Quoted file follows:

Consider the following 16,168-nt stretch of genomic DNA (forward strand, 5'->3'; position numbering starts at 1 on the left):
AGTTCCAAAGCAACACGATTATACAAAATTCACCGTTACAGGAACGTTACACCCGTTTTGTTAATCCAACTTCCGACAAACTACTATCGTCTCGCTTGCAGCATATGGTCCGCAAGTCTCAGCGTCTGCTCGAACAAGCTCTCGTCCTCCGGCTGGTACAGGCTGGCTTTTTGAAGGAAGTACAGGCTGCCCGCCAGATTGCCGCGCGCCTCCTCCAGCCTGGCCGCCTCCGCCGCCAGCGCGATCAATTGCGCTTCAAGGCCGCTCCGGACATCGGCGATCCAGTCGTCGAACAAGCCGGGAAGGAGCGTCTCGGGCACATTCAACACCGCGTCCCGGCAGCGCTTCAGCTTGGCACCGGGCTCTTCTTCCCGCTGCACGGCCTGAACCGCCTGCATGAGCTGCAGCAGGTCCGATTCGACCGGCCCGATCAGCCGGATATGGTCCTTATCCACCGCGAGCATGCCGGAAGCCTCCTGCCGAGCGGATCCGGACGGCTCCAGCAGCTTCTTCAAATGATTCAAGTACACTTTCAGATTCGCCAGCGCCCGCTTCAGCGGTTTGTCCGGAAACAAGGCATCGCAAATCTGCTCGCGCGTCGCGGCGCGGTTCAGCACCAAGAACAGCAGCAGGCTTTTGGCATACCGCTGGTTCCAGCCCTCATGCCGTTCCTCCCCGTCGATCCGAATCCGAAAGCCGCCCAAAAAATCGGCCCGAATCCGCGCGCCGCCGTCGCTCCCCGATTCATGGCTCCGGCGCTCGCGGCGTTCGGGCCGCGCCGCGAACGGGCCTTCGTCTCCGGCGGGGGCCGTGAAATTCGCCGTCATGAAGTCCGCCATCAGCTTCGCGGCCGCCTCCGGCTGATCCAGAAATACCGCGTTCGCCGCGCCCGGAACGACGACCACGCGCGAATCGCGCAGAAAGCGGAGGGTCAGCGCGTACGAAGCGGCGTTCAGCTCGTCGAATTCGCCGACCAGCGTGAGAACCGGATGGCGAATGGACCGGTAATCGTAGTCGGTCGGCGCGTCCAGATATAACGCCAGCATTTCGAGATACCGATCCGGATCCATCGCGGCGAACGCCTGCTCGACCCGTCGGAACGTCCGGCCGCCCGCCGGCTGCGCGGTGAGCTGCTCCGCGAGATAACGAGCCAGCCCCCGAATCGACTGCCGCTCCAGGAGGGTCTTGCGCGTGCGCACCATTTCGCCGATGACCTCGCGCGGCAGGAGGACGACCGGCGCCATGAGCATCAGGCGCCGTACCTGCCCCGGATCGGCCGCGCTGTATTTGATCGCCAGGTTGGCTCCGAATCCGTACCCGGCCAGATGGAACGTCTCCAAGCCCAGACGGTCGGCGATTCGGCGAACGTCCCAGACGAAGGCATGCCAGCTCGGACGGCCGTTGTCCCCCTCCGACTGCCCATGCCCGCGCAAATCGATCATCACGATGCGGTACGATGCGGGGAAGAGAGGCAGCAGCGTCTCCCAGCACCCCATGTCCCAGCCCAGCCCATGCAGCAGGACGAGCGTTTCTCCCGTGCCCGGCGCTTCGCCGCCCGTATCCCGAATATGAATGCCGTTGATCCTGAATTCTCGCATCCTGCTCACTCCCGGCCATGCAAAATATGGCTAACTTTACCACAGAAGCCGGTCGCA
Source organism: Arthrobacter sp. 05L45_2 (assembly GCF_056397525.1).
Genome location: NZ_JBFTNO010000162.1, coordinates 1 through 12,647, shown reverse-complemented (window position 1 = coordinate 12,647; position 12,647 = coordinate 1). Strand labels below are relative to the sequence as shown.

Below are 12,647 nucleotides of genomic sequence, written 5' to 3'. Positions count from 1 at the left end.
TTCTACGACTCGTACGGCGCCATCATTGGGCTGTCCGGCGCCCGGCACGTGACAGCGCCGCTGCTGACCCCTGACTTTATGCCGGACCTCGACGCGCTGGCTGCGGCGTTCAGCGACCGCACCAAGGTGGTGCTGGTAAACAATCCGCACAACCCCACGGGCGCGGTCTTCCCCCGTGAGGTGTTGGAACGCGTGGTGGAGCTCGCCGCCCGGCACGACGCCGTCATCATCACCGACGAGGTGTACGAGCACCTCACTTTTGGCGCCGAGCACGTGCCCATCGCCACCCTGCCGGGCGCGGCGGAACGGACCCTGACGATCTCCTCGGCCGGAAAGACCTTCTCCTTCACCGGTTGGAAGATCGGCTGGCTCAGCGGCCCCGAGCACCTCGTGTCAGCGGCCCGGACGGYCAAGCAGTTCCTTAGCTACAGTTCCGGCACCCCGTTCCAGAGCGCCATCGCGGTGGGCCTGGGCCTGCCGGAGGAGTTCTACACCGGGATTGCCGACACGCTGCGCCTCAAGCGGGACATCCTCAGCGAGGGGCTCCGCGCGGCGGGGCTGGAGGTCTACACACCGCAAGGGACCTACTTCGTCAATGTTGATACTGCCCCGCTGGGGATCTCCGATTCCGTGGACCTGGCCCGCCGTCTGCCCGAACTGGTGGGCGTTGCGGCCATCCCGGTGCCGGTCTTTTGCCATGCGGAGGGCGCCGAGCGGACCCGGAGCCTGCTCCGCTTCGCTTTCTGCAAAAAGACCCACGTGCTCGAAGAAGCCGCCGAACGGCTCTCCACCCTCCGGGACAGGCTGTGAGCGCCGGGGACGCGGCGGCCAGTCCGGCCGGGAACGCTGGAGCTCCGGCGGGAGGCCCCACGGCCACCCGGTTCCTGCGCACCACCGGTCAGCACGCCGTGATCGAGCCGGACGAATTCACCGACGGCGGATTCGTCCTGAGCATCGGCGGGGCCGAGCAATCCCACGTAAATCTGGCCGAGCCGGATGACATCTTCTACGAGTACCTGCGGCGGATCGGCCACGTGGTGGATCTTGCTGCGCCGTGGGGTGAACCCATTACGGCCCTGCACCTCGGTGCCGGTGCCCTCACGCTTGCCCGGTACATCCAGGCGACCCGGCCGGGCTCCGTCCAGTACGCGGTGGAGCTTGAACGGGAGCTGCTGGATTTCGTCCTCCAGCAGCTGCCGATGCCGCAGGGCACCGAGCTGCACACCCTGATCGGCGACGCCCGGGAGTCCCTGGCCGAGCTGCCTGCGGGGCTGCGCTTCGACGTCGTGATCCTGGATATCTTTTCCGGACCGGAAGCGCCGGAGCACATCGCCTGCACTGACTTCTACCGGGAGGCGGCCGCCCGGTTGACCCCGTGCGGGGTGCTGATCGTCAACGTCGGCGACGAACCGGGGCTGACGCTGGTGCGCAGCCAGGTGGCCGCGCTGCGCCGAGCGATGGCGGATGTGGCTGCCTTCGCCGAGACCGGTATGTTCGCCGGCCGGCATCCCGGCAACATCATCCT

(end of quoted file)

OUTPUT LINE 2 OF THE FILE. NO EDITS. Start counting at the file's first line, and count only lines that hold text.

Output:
AGTTCCAAAGCAACACGATTATACAAAATTCACCGTTACAGGAACGTTACACCCGTTTTGTTAATCCAACTTCCGACAAACTACTATCGTCTCGCTTGCAGCATATGGTCCGCAAGTCTCAGCGTCTGCTCGAACAAGCTCTCGTCCTCCGGCTGGTACAGGCTGGCTTTTTGAAGGAAGTACAGGCTGCCCGCCAGATTGCCGCGCGCCTCCTCCAGCCTGGCCGCCTCCGCCGCCAGCGCGATCAATTGCGCTTCAAGGCCGCTCCGGACATCGGCGATCCAGTCGTCGAACAAGCCGGGAAGGAGCGTCTCGGGCACATTCAACACCGCGTCCCGGCAGCGCTTCAGCTTGGCACCGGGCTCTTCTTCCCGCTGCACGGCCTGAACCGCCTGCATGAGCTGCAGCAGGTCCGATTCGACCGGCCCGATCAGCCGGATATGGTCCTTATCCACCGCGAGCATGCCGGAAGCCTCCTGCCGAGCGGATCCGGACGGCTCCAGCAGCTTCTTCAAATGATTCAAGTACACTTTCAGATTCGCCAGCGCCCGCTTCAGCGGTTTGTCCGGAAACAAGGCATCGCAAATCTGCTCGCGCGTCGCGGCGCGGTTCAGCACCAAGAACAGCAGCAGGCTTTTGGCATACCGCTGGTTCCAGCCCTCATGCCGTTCCTCCCCGTCGATCCGAATCCGAAAGCCGCCCAAAAAATCGGCCCGAATCCGCGCGCCGCCGTCGCTCCCCGATTCATGGCTCCGGCGCTCGCGGCGTTCGGGCCGCGCCGCGAACGGGCCTTCGTCTCCGGCGGGGGCCGTGAAATTCGCCGTCATGAAGTCCGCCATCAGCTTCGCGGCCGCCTCCGGCTGATCCAGAAATACCGCGTTCGCCGCGCCCGGAACGACGACCACGCGCGAATCGCGCAGAAAGCGGAGGGTCAGCGCGTACGAAGCGGCGTTCAGCTCGTCGAATTCGCCGACCAGCGTGAGAACCGGATGGCGAATGGACCGGTAATCGTAGTCGGTCGGCGCGTCCAGATATAACGCCAGCATTTCGAGATACCGATCCGGATCCATCGCGGCGAACGCCTGCTCGACCCGTCGGAACGTCCGGCCGCCCGCCGGCTGCGCGGTGAGCTGCTCCGCGAGATAACGAGCCAGCCCCCGAATCGACTGCCGCTCCAGGAGGGTCTTGCGCGTGCGCACCATTTCGCCGATGACCTCGCGCGGCAGGAGGACGACCGGCGCCATGAGCATCAGGCGCCGTACCTGCCCCGGATCGGCCGCGCTGTATTTGATCGCCAGGTTGGCTCCGAATCCGTACCCGGCCAGATGGAACGTCTCCAAGCCCAGACGGTCGGCGATTCGGCGAACGTCCCAGACGAAGGCATGCCAGCTCGGACGGCCGTTGTCCCCCTCCGACTGCCCATGCCCGCGCAAATCGATCATCACGATGCGGTACGATGCGGGGAAGAGAGGCAGCAGCGTCTCCCAGCACCCCATGTCCCAGCCCAGCCCATGCAGCAGGACGAGCGTTTCTCCCGTGCCCGGCGCTTCGCCGCCCGTATCCCGAATATGAATGCCGTTGATCCTGAATTCTCGCATCCTGCTCACTCCCGGCCATGCAAAATATGGCTAACTTTACCACAGAAGCCGGTCGCA